I don't know if you followed the links and read what she said entirely, even without drilling into the references. But I can assure you that Sara Robinson is a woman of strong convictions which were not formed carelessly. She and David Neiwert (on whose blog she writes) have been monitoring both the rhetoric and actual manifestations of violence-prone groups and individuals for years.

I do not agree with the "one lone nut" description of the killer. Like James Adkinson (last year's killing in a Knoxville Unitarian church) the man's violence was animated by extreme language from writers and broadcast personalities who relentlessly suggest that part of our society should be eliminated -- literally. Denying connections between those suggestive words and those specific actions is to be in denial of an empirical reality. Those are two dots that even the dullest observer can connect.

And yes, like it or not the issue IS about abortion. When the perpetrator SAYS it is, what more evidence is needed?

Former FBI agent Dan Jablonski says what happened can be classified as terrorism and compares the situation to Jihad. "We have people over there who are willing to give up their lives for their cause. For all practical appearances, Mr. Roder is willing to do the same thing," Jablonski said.

Before his arrest, Roeder spent time in prison for having explosives, attended anti-abortion rallies and posted comments about Tiller on websites. Jablonski says all of those activities weren't enough to red flag Roeder as a terrorist. "How much talk do people just throw out there? And what do we want in America, an FBI agent showing up asking did you say this? Did you mean it," he said.
LINK

[continued next post...]

Hoots said...

"most of the same people seeking to reduce the number of abortions are also reluctant to promote better sex education and easier access to contraceptives." Do you really believe that simplistic and ingenuous statement? Or was it just too easy to plug it into this post?

The statement is simplistic but yes, I do believe it. In fact, most people I know are anti-abortion and among them I am not aware of any who speak openly of advancing the notion of better, more open sex education in schools. And as far as I know NONE would approve of furnishing condoms to teens and instructing them how and when to use them.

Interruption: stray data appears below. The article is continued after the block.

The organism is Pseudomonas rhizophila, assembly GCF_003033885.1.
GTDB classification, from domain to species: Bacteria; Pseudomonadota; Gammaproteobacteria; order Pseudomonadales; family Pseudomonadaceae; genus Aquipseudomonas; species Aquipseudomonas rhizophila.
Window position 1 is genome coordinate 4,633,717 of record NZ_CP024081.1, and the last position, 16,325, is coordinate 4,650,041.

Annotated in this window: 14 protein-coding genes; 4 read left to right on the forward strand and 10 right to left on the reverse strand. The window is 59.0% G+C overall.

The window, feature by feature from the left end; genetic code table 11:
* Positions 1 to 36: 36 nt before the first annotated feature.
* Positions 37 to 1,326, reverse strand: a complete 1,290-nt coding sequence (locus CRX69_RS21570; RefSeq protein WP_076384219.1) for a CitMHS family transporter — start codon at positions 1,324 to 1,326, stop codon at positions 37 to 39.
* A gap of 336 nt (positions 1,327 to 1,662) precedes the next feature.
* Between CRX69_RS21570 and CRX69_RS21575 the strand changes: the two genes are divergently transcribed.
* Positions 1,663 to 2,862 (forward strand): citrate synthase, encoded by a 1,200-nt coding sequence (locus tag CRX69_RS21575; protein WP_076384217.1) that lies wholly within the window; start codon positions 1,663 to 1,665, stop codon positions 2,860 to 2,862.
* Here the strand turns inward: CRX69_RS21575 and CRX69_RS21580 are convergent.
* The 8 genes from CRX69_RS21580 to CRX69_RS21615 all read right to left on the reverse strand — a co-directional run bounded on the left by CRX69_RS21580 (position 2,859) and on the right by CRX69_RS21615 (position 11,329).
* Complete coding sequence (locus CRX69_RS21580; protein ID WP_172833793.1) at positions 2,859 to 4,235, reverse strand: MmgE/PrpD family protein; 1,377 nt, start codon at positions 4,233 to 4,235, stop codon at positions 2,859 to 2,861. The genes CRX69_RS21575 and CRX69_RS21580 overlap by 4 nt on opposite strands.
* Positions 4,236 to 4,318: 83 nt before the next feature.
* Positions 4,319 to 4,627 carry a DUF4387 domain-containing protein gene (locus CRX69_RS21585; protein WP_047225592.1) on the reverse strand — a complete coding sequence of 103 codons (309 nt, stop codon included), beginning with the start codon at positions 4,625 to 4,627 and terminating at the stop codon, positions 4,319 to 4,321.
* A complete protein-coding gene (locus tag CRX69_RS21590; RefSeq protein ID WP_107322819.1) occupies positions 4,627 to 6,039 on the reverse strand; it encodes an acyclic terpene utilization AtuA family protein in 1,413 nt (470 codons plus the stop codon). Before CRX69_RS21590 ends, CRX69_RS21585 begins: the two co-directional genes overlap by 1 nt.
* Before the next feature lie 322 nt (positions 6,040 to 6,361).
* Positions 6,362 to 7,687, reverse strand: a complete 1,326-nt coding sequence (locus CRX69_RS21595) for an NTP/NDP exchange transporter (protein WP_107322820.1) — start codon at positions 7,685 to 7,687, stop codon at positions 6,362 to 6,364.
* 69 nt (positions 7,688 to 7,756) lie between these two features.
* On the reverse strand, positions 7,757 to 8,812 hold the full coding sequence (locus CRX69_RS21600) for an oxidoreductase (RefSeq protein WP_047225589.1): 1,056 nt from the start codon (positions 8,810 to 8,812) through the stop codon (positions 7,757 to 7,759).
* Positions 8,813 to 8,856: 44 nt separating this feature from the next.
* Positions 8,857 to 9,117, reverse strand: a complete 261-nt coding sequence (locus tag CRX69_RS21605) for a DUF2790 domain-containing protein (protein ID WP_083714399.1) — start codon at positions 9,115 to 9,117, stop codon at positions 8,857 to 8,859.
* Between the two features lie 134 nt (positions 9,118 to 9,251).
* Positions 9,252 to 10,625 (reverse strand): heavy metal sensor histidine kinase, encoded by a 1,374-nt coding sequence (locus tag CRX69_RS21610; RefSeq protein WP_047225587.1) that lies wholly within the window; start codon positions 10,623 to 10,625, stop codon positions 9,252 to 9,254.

I read opinion pieces and overhear conversations that get indignant over the idea of a "morning after" pill for high school girls. Perhaps mine is a sheltered and provincial environment, but all I know to believe is what I see, hear and read in the paper.

If I am wrong in my conclusions, I am ready to stand corrected. But until I see more evidence to the contrary, I have to plead guilty to having said that.

As often as I have said it, I think I must once again state my personal views about abortion. My personal view is that abortion is a morally reprehensible procedure which may in extraordinary circumstances by at best a "necessary evil" but in virtually all cases morally wrong. Having said that, the next question is whether laws can or should mandate moral behavior. That is another matter, and that is where the question becomes inflammatory.

I'm not into "tired party platforms." As far as I know neither of the two major parties has a plank specifically regarding how best to reduce abortions, although FOCA (Freedom of Choice Act) is waiting in the wings. When that inflammatory bill is tossed into the US Congress the ensuing explosion will be louder than anything yet heard.

I'm interested in discussions, not arguments. Specifically, my interest now is finding a legal definition for "viability" (probably about 20 weeks) and what limitations will be placed on post-viability abortions.

I got over the notion several years ago that morality and legality must be congruent. See my series of five posts starting with Abortion -- the unmentionable word. It may be tedious reading, but I did a lot of homework and reflecting putting them together.